About a month after a ransomware attack caused the city of Tulsa to take measures to protect its computer systems, electronic payments have been restored for utility customers.
Some customers have received their bills or autopay statements in the mail, according to a Friday news release from the city. Payment due dates were adjusted for the delay.
Customers will need to find new customer ID and account ID numbers on their latest bill to pay online.
“The city will not access late fees or utility shut-offs until at least five business days after all channels of customer payment functionality (are) restored,” the news release states, adding that payments by phone through the city’s 311 service still cannot be accepted.
Utility payments can be made in person at City Hall, 175 E. Second St., or at Tulsa Municipal Courts, 600 Civic Center, or by mail. People paying in person should take a copy of their utility bill or other payment documentation.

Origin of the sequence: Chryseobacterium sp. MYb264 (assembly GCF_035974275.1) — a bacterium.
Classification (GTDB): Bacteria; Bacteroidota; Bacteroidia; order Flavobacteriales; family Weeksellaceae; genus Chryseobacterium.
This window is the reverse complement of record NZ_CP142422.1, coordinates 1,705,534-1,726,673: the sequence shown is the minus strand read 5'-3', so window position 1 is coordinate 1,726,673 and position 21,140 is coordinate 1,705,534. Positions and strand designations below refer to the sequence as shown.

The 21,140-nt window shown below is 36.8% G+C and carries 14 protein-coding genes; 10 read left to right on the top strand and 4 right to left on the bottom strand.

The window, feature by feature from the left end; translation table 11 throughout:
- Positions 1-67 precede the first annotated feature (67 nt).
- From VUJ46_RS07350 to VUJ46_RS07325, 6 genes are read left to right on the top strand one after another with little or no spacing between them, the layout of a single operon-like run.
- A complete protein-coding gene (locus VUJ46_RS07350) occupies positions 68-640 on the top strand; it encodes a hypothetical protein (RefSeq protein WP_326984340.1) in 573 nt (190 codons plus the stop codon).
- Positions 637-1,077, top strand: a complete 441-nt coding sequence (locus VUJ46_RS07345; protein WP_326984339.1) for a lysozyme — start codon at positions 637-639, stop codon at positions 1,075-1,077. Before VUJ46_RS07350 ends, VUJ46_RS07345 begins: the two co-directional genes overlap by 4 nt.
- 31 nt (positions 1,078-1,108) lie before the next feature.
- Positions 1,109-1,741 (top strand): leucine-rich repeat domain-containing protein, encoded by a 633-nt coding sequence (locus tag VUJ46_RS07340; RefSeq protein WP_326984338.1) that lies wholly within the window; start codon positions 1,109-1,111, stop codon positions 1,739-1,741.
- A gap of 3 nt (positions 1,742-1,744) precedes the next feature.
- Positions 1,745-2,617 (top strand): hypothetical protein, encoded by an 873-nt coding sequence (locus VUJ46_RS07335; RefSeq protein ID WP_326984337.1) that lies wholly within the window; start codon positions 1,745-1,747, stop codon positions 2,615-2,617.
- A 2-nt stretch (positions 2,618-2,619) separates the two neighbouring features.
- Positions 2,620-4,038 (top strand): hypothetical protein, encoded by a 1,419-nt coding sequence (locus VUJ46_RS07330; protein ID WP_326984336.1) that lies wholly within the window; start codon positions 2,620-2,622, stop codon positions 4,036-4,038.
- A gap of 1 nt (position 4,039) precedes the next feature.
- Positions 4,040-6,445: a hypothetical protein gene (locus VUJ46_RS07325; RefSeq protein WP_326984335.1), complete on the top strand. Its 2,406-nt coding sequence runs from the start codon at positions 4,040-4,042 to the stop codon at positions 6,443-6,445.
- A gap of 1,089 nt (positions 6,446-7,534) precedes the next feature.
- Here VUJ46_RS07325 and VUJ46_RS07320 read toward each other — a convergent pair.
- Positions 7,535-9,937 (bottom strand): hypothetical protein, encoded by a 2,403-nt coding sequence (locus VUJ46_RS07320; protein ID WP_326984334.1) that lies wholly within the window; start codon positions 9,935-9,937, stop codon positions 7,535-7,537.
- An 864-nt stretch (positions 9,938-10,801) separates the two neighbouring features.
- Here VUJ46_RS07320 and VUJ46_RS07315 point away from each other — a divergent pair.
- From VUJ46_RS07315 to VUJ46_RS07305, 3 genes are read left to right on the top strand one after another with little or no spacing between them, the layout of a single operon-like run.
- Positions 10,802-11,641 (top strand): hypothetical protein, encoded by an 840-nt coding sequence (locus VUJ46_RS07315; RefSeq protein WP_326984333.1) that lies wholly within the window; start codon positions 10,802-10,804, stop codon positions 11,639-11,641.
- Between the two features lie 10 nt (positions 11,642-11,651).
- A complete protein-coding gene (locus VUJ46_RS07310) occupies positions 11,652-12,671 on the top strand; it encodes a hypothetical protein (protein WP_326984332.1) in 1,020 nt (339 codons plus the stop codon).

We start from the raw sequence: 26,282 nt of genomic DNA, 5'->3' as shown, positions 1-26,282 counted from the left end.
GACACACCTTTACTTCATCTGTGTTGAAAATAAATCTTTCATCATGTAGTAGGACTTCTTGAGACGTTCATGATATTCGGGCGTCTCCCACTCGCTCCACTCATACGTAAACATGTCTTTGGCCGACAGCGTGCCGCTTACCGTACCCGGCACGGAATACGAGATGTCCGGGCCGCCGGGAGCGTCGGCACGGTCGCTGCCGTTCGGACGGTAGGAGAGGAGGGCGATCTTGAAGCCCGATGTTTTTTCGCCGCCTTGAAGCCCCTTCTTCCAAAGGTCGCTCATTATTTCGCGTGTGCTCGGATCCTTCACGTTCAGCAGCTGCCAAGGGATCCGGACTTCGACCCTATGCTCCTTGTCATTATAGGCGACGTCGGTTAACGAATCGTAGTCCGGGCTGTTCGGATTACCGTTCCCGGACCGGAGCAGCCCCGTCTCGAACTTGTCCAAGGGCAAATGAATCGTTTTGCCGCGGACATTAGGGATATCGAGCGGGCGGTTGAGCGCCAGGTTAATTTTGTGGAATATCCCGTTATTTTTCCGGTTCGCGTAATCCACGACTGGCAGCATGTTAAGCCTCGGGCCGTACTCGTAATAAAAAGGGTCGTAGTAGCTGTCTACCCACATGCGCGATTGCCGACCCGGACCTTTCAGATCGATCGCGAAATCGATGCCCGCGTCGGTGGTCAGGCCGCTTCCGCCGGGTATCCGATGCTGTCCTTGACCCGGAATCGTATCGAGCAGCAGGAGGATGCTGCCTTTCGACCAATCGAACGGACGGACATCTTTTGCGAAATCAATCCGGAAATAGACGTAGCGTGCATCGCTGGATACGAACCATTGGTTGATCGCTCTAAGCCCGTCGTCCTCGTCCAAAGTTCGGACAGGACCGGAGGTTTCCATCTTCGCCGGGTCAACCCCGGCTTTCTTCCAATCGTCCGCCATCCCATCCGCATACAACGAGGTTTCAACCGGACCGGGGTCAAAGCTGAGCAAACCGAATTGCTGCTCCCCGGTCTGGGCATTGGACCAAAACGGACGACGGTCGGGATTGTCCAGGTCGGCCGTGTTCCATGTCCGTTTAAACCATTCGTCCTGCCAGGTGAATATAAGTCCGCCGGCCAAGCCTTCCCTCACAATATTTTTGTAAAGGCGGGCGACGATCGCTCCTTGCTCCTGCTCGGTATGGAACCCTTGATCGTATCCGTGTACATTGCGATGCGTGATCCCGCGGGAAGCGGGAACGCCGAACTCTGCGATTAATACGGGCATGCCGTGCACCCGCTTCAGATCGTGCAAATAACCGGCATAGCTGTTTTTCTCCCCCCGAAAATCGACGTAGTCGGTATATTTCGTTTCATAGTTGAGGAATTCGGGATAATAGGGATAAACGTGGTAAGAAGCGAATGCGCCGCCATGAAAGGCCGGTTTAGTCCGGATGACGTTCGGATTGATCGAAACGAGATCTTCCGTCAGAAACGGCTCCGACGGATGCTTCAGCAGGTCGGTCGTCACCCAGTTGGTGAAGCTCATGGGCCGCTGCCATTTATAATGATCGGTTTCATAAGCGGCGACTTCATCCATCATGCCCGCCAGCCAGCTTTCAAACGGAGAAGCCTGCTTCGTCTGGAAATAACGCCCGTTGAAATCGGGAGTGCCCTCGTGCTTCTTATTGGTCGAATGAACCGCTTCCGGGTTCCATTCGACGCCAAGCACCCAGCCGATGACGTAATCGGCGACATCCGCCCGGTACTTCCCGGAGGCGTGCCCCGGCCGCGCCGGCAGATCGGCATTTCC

Early indications are that a cyberattack occurred April 21 and that the malware lay dormant for some time before it was detected May 6. The city immediately shut down its computer system and has been cleaning and testing it ever since.
The city caught the attack before any request for ransom could be made.
Tulsa Municipal Court will not issue failure-to-pay warrants until its computer systems are functioning. Online payments for traffic tickets are still unable to made. Municipal court payments via credit or debit card, cash, check or money order may be made at Municipal Court or at City Hall.